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Study links colorectal cancer mortality rates and surgery center locations

According to the Pennsylvania Department of Health, colorectal cancer is the second leading cause of death in the state. Researchers from Penn State College of Medicine and Penn State Cancer Institute conducted a study to examine the association between the number of colorectal cancer deaths and the location of ambulatory surgery centers across Pennsylvania.

Ambulatory surgery centers (ASCs) are medical facilities that perform same-day surgeries and provide diagnostic procedures. Pennsylvania is home to 391 ASCs, of which 106 perform cancer screenings including colonoscopies and endoscopies.

Nathaniel Geyer, a research support assistant for the Department of Public Health Sciences, examined the spatial relationship between colorectal cancer deaths and ambulatory surgery centers and uncovered disparities between what patients needed and what services were accessible across Pennsylvania. Researchers found that rural communities needed improved access to potentially life-saving procedures, such as endoscopies.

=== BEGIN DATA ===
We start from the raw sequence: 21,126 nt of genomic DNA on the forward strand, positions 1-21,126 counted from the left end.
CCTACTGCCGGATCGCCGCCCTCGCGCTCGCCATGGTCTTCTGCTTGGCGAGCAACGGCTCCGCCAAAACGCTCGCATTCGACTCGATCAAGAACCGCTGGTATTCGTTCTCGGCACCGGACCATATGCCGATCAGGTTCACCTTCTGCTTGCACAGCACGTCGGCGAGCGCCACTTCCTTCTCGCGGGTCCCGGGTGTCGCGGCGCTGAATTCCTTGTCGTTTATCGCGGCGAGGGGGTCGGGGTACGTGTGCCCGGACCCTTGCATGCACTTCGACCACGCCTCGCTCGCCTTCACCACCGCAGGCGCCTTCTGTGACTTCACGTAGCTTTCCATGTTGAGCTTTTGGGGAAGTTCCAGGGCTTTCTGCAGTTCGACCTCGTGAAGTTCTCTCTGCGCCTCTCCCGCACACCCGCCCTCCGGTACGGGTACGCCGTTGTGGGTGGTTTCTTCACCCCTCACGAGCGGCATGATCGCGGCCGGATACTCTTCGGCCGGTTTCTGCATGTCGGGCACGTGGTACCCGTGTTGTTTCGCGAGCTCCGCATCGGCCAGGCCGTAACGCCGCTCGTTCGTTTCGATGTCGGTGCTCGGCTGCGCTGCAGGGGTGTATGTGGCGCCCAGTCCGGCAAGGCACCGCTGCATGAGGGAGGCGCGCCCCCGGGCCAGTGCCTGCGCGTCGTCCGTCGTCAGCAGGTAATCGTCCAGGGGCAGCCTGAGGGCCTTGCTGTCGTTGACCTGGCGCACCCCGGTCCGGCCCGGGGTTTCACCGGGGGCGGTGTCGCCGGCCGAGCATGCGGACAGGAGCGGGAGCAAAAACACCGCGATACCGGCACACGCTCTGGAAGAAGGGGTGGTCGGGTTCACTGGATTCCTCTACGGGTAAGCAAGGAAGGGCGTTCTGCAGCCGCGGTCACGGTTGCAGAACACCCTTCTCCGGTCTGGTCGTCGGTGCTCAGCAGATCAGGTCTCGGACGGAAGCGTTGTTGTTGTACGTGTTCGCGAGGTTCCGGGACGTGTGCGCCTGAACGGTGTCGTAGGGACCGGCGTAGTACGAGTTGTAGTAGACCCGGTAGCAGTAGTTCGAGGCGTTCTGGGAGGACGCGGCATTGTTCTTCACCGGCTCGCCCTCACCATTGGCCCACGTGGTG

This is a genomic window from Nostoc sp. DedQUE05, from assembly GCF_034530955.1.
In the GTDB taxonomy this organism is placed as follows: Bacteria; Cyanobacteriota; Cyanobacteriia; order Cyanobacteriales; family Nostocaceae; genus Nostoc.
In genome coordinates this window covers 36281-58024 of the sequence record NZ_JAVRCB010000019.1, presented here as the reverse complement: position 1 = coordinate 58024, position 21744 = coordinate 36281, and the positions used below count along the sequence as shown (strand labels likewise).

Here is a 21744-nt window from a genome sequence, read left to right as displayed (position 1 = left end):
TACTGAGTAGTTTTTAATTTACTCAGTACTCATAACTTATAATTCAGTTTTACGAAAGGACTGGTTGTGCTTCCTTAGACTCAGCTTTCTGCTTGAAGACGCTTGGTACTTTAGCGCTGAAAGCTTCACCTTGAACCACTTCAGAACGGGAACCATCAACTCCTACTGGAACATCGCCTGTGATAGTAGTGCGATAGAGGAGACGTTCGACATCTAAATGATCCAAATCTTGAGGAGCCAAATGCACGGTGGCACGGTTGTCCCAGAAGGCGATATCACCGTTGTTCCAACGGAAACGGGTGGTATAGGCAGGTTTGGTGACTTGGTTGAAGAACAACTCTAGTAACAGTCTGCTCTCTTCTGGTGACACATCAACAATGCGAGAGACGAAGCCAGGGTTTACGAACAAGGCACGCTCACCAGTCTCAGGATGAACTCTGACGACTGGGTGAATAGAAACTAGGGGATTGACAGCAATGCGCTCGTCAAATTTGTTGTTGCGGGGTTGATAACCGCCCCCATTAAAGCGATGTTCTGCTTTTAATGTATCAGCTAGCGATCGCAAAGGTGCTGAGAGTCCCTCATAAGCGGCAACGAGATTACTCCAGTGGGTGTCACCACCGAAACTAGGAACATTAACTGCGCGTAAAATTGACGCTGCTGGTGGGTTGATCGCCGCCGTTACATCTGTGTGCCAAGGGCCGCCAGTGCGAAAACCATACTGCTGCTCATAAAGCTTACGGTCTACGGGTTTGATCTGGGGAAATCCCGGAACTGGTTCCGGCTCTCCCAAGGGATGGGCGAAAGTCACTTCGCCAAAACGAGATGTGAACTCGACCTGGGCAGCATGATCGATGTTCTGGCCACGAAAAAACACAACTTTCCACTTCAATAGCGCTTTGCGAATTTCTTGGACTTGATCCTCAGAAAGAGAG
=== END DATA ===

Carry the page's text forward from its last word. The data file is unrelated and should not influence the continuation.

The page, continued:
Analyzing statewide data from 2013 to 2017, investigators discovered that more colorectal cancer deaths were reported in rural northern counties, a region with few ASCs. Researchers found the highest concentration of ASCs across four southeastern counties.

Results from this study may help shape statewide efforts to improve access to care and information, as well as address cancer prevention efforts and screenings. Finding innovative ways to reach patients living in rural areas may reduce cancer deaths. Researchers urge health care providers to explore alternative ways to provide treatment, such as through remote technologies or home-based services.

Jennifer Moss, Ming Wang and Eugene Lengerich of Penn State Cancer Institute and Penn State College of Medicine contributed to this study.

Read the full study in the journal Public Health

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